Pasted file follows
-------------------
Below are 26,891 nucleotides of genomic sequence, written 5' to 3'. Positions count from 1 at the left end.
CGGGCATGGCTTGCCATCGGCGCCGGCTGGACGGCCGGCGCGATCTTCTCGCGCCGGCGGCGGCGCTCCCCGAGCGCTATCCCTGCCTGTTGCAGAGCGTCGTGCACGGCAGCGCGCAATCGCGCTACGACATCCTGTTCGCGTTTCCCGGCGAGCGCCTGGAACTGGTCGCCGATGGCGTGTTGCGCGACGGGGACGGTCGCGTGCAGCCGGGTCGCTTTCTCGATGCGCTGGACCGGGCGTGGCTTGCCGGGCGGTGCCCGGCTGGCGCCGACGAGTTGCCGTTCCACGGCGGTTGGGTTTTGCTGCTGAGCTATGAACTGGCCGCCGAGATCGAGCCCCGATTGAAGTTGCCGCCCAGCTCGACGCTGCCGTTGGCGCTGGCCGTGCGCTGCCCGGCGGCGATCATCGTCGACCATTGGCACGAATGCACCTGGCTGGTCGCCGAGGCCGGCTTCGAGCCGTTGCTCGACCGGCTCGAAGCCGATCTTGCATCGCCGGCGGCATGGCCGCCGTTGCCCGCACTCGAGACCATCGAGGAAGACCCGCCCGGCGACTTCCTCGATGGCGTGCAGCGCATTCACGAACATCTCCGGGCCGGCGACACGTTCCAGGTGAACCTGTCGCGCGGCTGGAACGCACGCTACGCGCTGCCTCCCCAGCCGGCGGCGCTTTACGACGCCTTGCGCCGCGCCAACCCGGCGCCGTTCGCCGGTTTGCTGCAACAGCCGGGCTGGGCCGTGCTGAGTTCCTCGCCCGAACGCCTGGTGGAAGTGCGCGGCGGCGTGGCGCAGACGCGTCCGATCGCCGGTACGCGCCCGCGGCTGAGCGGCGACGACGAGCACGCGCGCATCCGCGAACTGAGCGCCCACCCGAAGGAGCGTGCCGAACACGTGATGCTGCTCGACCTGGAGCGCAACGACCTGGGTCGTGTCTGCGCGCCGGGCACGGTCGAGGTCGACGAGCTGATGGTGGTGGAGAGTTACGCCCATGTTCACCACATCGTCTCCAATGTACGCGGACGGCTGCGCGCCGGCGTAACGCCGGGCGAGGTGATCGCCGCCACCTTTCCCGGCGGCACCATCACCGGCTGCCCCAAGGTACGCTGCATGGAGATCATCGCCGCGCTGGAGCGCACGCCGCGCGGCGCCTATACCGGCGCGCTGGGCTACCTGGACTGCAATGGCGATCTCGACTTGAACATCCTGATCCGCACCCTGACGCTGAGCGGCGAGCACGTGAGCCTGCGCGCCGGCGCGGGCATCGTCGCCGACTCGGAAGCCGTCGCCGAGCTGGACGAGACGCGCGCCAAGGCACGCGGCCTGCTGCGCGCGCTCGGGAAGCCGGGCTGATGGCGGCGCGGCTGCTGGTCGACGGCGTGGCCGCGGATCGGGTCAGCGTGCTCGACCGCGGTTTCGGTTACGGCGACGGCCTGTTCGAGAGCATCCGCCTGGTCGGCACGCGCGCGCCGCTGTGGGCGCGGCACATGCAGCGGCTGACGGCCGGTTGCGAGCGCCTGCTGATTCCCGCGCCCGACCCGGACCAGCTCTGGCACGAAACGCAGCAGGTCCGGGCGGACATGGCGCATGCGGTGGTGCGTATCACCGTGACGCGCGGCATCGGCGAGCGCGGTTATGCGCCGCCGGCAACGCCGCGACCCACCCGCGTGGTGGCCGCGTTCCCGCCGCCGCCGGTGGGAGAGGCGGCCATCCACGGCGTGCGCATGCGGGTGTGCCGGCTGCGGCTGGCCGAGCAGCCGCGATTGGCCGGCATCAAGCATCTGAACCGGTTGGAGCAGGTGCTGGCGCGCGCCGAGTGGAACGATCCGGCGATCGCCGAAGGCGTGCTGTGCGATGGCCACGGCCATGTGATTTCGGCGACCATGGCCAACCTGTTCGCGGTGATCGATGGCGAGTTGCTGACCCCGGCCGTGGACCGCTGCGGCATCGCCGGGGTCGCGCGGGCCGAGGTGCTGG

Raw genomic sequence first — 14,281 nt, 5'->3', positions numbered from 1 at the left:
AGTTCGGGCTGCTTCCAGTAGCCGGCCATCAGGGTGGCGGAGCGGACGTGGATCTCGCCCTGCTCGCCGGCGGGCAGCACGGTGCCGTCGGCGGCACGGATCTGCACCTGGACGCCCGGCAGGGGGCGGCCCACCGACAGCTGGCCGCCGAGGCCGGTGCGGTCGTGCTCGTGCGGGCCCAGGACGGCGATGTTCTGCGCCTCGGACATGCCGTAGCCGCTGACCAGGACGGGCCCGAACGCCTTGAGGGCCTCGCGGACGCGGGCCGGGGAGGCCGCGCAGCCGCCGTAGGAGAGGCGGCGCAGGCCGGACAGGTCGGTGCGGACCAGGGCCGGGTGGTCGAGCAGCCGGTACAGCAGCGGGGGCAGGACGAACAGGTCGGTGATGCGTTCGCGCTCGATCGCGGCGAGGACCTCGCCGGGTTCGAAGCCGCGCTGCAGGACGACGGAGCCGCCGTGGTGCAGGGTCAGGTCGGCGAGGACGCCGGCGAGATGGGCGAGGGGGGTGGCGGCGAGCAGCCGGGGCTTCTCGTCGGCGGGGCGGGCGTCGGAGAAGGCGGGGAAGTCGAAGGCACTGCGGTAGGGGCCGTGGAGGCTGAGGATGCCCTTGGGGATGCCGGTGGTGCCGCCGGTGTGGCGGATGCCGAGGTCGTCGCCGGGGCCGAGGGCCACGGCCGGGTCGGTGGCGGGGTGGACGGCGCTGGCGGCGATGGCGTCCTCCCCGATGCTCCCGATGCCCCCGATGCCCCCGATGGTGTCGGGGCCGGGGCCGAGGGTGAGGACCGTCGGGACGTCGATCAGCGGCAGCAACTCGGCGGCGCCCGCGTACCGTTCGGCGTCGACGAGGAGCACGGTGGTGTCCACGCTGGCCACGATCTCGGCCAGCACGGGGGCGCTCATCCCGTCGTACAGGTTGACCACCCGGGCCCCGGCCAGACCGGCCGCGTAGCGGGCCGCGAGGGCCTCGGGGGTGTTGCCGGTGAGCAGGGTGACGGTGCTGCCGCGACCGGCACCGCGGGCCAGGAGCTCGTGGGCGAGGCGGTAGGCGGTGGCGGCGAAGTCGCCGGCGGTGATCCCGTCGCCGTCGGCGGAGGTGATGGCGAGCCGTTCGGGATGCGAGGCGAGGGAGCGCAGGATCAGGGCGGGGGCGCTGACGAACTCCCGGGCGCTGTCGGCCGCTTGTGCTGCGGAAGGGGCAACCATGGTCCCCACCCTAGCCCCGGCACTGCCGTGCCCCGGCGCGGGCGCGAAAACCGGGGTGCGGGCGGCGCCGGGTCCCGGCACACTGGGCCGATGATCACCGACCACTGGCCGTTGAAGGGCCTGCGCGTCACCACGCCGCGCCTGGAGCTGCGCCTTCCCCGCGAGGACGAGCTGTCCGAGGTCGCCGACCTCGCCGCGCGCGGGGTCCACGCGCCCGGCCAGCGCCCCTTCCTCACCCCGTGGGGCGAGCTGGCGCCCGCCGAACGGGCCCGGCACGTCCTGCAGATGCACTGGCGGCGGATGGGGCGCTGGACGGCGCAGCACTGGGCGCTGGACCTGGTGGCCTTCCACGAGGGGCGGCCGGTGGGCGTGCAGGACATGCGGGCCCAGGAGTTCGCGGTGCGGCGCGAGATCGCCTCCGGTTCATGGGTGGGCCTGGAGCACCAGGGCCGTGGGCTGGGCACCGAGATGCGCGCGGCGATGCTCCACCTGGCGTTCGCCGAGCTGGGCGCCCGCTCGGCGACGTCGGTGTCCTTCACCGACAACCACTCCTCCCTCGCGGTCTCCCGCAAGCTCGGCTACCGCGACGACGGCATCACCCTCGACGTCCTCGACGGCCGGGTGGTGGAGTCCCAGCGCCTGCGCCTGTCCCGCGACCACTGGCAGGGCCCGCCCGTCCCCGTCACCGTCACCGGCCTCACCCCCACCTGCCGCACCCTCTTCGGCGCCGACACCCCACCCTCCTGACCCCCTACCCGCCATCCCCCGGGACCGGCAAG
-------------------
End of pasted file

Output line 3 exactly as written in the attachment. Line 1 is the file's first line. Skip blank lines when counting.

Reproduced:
Raw genomic sequence first — 14,281 nt, 5'->3', positions numbered from 1 at the left: